On a dark and freezing Monday morning in the middle of December, the people of Scotland awoke to good tidings. An upcoming trend in the world of comfort that had been identified by VisitScotland that would soon – for a price – make them feel cosy, snug, secure, and ultimately, fulfilled. This exciting development even had a (probably) lilting Gaelic name: Còsagach.
While I am a Gaelic speaker and writer, I am ready to admit that my knowledge of the language, like my knowledge of English, is not all encompassing. So I was relieved to learn, when I tweeted about this strange term, that I was not the only Gaelic speaker unfamiliar with it.
VisitScotland are clear in their opinion that this is the Gaelic equivalent of Hygge – the Danish concept that we are assured has no English equivalent but is essentially a weaponised form of cosiness. It is painfully obvious that someone in VisitScotland has looked up “snug” in an English-to-Gaelic dictionary and have struck upon Còsagach. They are now encouraging others in the tourist sector to use this term and a glance at the Còsagach hashtag will confirm it is already taking off.
Their vision of what Còsagach means is set out in the Trends 2018 report from their Insight Department:
“…Scotland is a perfect place for your well-being, so perfect in fact that a word of Scottish origin has been dedicated to that feeling of being snug, sheltered, or cosy; Còsagach.”
Who has dedicated this word? Indeed, how do you go about dedicating a word? It sounds like the sort of thing that would involve a ceremony and perhaps a ribbon-cutting. Were there nibbles and champagne? I’m starting to feel affronted that I wasn’t invited. I name this ship Còsagach. May God bless all who try to understand her.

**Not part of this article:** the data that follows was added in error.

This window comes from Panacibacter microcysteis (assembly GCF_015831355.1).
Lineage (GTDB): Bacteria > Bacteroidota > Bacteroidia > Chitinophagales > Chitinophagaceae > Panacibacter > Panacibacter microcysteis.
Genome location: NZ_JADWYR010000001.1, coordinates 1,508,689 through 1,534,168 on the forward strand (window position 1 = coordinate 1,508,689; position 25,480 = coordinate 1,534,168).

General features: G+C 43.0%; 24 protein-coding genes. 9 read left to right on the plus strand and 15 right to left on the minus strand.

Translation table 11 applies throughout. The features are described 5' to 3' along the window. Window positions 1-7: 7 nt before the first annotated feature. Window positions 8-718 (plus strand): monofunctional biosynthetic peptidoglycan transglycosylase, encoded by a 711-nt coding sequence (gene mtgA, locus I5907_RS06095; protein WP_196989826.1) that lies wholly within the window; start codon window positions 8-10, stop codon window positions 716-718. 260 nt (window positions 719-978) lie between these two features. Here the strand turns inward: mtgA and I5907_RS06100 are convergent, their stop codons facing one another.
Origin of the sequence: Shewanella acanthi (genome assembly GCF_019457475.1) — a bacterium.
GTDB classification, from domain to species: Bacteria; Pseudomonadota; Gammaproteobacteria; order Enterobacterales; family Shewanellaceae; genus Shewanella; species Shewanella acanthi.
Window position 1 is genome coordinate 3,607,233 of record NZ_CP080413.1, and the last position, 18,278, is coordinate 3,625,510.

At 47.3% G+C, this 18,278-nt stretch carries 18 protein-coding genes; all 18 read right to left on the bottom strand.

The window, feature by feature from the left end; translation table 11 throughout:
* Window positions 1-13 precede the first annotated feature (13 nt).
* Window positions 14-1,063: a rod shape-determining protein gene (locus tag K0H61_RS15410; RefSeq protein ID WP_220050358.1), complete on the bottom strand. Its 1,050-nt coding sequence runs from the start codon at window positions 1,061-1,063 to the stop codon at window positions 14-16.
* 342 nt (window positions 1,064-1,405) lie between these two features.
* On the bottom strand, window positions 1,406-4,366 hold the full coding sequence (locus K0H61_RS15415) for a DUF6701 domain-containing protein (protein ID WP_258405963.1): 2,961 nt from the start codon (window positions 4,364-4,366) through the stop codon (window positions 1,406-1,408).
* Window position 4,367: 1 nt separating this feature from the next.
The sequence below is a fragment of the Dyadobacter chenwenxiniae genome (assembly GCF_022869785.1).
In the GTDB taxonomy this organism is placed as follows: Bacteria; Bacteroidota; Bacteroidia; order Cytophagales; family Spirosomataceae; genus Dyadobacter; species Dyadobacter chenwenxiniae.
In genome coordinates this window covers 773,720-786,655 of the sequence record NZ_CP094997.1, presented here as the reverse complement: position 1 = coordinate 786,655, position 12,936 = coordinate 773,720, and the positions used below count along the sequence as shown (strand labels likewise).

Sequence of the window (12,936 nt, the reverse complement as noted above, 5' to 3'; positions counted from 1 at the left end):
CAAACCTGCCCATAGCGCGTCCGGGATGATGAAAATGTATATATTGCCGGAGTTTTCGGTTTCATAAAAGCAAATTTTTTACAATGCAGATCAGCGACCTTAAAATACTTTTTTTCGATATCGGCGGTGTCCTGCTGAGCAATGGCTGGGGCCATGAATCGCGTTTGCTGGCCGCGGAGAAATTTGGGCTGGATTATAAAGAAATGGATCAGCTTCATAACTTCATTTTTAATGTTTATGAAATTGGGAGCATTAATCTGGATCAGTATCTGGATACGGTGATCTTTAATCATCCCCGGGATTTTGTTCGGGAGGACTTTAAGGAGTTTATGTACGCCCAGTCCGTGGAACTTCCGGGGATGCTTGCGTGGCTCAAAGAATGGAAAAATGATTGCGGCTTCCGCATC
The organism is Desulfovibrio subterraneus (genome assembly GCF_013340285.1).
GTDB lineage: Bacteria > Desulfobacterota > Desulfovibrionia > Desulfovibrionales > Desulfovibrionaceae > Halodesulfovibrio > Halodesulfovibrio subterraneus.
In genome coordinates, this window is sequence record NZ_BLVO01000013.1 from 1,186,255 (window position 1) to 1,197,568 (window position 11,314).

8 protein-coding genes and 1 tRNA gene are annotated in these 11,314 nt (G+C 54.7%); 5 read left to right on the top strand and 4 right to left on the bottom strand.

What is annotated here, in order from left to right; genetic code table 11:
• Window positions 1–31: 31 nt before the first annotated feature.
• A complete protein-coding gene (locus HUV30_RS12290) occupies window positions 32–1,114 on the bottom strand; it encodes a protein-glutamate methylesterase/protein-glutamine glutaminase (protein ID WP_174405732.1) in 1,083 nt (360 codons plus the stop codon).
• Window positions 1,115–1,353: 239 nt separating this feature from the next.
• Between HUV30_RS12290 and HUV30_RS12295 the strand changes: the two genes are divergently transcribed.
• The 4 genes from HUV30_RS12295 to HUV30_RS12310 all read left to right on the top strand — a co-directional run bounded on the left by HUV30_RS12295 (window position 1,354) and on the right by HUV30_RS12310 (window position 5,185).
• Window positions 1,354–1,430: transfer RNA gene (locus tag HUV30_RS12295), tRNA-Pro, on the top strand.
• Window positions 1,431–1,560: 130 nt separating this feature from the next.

This isn’t how language works. Marketing teams– not even those who calling themselves, with no hint of self-awareness, Insight Departments – don’t get to “dedicate” a word from a living language even if that word has fallen into disuse.
Equally revealing is the fact that they shy away from making the claim that this is a Gaelic word at all; it is “a word of Scottish origin”. Indeed the document makes not a single mention of Gaelic. This is the cake-and-eat-it school of semantic; they want the authenticity associated with Gaelic but without having to prove that the term is actually in use.
The report continues in the same unfortunate vein: “Scotland is a country where Còsagach can be achieved in all seasons…” If they had read the whole of the dictionary entry they lifted the term from, they would have learned that Còsagach is an adjective, not a noun as they are using it here.
So what does Còsagach actually mean? Of the dictionaries I have found it in, not one describes it as only meaning cosy and snug. Còsagach does appear in Edward Dwelly’s dictionary, but even there the primary definition, suitably enough, is given as “full of holes or crevices”. As great as Dwelly’s dictionary is, it was first published in 1911, so it is not an accurate reflection of contemporary usage. VisitScotland could have picked a term from an English dictionary of a similar vintage and found as few people understanding it as Còsagach. The implication behind their thinking is clear: Gaelic is inherently archaic and no one uses it. Or no one who uses it matters. If all words in Gaelic are obscure to you then how can you tell which are obscure to speakers of the language?